The Greek Myth of Hermes


Hermes, born to Zeus & Maia, steals Apollo’s cattle, invents the lyre, and, with wit, becomes the messenger god after a divine reconciliation. Enjoy the story.

In the twilight of the world’s dawn, when gods and mortals walked closer together than now, Hermes, the wily and swift, was born. Son of Zeus, the king of gods, and Maia, a daughter of Atlas, Hermes’s story is interwoven with threads of cunning, invention, and perpetual charm that dance through the annals of myth.

On the very day of his birth, in a cave on Mount Cyllene, Hermes’s extraordinary nature was unveiled. No sooner had the light of his first dawn broken than he crafted the lyre from a tortoise shell, displaying an inventiveness that would become his hallmark.

Yet, his soul yearned for more than mere creation; it sought adventure and mischief.

Venturing beyond the comforting shadows of his mother’s cave, Hermes, with a glint of mischief in his eyes, encountered Apollo’s sacred herd.

The sight of the magnificent cattle, basking under the sun’s benevolent gaze, proved too tempting. With a blend of cunning and audacity, he stole fifty of Apollo’s finest.

To mislead any pursuers, he crafted sandals that reversed his footprints, a trick that ensured his theft remained a mystery. Yet, as he returned to his cradle, a sense of exhilaration filled his heart, not guilt.

Apollo, however, guided by divine intuition and the world’s whispers, traced the theft to Hermes. Enraged yet composed, Apollo confronted Hermes, setting a scene of confrontation and wonder against the backdrop of the majestic Mount Cyllene.

“Little brother,” Apollo began, his voice carrying the warmth of the sun and the firmness of truth, “think not your clever tricks can outwit the sight of Apollo. Return my cattle, for theft ill befits the son of Zeus.”

Hermes, lying in his crib, met Apollo’s gaze, his eyes twinkling with unrepentant glee. “Oh, brother, who values truth above all, where is your proof? For I am but a day old, swaddled and innocent.”

Their dispute, ripe with tension and charged with divine aura, caught the attention of Zeus himself. Intrigued and amused by his youngest son’s audacity, Zeus intervened.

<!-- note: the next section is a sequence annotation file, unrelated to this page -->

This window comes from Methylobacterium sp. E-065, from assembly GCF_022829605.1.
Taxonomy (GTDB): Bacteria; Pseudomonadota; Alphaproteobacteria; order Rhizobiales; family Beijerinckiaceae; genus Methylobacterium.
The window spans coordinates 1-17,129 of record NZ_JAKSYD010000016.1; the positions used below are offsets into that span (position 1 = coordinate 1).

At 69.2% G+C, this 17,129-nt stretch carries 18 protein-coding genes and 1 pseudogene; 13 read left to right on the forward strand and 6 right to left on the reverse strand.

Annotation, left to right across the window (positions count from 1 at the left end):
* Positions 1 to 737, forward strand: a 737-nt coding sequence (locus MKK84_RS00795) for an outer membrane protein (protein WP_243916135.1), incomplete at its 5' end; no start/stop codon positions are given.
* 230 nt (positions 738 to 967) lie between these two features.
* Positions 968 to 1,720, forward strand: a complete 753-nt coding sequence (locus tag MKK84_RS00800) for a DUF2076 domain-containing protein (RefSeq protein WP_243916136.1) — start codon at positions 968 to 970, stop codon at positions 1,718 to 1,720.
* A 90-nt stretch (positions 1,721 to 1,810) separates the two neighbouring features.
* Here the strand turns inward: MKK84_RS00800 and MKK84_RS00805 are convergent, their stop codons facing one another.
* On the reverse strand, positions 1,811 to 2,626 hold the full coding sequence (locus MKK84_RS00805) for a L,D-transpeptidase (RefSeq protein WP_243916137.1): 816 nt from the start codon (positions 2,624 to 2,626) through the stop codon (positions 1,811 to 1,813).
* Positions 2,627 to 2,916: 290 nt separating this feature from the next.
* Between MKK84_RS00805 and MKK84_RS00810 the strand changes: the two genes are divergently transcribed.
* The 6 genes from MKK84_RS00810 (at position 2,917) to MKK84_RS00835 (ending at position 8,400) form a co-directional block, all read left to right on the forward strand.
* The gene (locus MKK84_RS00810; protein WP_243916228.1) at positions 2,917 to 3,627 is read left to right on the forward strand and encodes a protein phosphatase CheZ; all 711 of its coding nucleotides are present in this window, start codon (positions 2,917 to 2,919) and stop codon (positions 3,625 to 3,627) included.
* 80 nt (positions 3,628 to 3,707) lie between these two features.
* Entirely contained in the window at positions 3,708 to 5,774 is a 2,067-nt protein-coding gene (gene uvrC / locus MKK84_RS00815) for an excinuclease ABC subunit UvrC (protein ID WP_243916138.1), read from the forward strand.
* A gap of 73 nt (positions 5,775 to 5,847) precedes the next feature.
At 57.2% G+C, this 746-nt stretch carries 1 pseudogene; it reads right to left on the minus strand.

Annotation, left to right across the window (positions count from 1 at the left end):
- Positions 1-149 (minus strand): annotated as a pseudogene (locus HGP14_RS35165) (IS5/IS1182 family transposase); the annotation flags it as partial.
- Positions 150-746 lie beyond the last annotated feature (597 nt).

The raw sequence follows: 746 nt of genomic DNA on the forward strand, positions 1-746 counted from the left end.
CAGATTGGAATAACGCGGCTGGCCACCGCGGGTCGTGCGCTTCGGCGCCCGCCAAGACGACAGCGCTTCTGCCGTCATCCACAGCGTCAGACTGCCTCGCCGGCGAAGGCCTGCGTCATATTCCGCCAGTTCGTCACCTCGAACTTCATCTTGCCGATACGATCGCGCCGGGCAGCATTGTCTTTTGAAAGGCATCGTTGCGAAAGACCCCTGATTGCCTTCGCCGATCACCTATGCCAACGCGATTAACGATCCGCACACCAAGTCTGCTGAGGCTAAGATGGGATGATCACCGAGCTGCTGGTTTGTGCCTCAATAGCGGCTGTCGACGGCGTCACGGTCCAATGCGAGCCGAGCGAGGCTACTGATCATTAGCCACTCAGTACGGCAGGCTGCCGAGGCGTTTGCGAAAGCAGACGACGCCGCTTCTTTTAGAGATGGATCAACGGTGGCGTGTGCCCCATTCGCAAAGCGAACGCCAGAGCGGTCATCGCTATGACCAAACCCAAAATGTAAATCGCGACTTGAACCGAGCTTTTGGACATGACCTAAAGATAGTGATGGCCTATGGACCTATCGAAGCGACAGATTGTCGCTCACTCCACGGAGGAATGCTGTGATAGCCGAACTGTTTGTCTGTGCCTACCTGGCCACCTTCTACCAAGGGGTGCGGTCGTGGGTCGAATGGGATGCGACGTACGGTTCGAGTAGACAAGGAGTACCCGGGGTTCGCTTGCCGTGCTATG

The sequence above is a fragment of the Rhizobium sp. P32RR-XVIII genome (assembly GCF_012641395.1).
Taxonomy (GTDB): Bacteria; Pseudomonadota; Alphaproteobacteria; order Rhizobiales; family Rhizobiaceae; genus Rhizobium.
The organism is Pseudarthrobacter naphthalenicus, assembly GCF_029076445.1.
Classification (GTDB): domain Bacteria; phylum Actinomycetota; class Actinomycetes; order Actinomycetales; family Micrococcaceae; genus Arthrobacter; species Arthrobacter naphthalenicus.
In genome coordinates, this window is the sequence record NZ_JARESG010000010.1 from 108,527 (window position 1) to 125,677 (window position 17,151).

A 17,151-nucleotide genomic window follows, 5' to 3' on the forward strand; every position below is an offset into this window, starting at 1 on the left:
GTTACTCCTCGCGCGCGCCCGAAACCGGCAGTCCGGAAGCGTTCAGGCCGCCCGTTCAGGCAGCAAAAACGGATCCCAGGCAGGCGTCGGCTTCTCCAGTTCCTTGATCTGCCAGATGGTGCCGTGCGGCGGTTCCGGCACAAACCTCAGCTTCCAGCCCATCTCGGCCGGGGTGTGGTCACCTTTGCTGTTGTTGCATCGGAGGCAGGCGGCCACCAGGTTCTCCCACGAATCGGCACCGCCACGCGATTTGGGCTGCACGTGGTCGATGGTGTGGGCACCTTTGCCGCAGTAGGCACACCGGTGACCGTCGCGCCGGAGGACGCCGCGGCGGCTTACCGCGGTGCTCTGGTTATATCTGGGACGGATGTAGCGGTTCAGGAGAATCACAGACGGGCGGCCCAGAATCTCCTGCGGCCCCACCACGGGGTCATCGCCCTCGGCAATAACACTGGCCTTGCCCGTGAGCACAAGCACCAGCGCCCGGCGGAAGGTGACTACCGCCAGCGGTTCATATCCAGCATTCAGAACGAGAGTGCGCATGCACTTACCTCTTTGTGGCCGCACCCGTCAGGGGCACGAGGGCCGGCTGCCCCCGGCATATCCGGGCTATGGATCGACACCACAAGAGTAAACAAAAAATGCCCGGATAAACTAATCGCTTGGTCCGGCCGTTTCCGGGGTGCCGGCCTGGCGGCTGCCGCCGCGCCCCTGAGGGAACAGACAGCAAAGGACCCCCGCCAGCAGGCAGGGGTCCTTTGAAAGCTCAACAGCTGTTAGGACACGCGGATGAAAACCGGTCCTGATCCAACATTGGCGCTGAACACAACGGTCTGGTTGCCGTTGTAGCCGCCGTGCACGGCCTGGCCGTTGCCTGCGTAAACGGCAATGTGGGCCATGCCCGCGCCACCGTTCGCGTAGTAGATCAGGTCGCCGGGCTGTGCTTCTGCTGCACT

“Enough,” Zeus‘s voice thundered, echoing with authority and a hint of mirth. “Hermes, the art of reconciliation befits a god as well. Make amends with your brother.”

In a gesture of reconciliation, Hermes offered Apollo the lyre. “For you, brother, may its music soothe your fury and bond us forever.”

As Apollo’s fingers strummed the lyre, a melody of unparalleled beauty filled the air, melting his anger and weaving a bond between the brothers. “In exchange for this gift,” Apollo declared, his anger dissolved into admiration, “I grant you the Caduceus. May it guide your words and actions.”

Thus, Hermes was known thereafter as the messenger of the gods, a guide for souls, and the patron of travelers, shepherds, and thieves. He embodied the bridge between the mortal and the divine, the known and the mysterious.

But beyond roles and titles, Hermes’s essence lay in the spaces between – a reminder of the power of wit, the beauty of reconciliation, and the endless dance of change.

Thus unfolds the tale of Hermes, a story that weaves through the fabric of myth like a golden thread, reminding us of the lightness of being and the laughter of gods.

In the echoes of his lyre, in the whisper of his wings, Hermes lives on, ever swift, ever cunning, a light for all who cherish the journey over the destination.

Follow Up Questions

Who are Hermes’s parents?
What did Hermes invent on his first day?
How did Hermes become the messenger of the gods?

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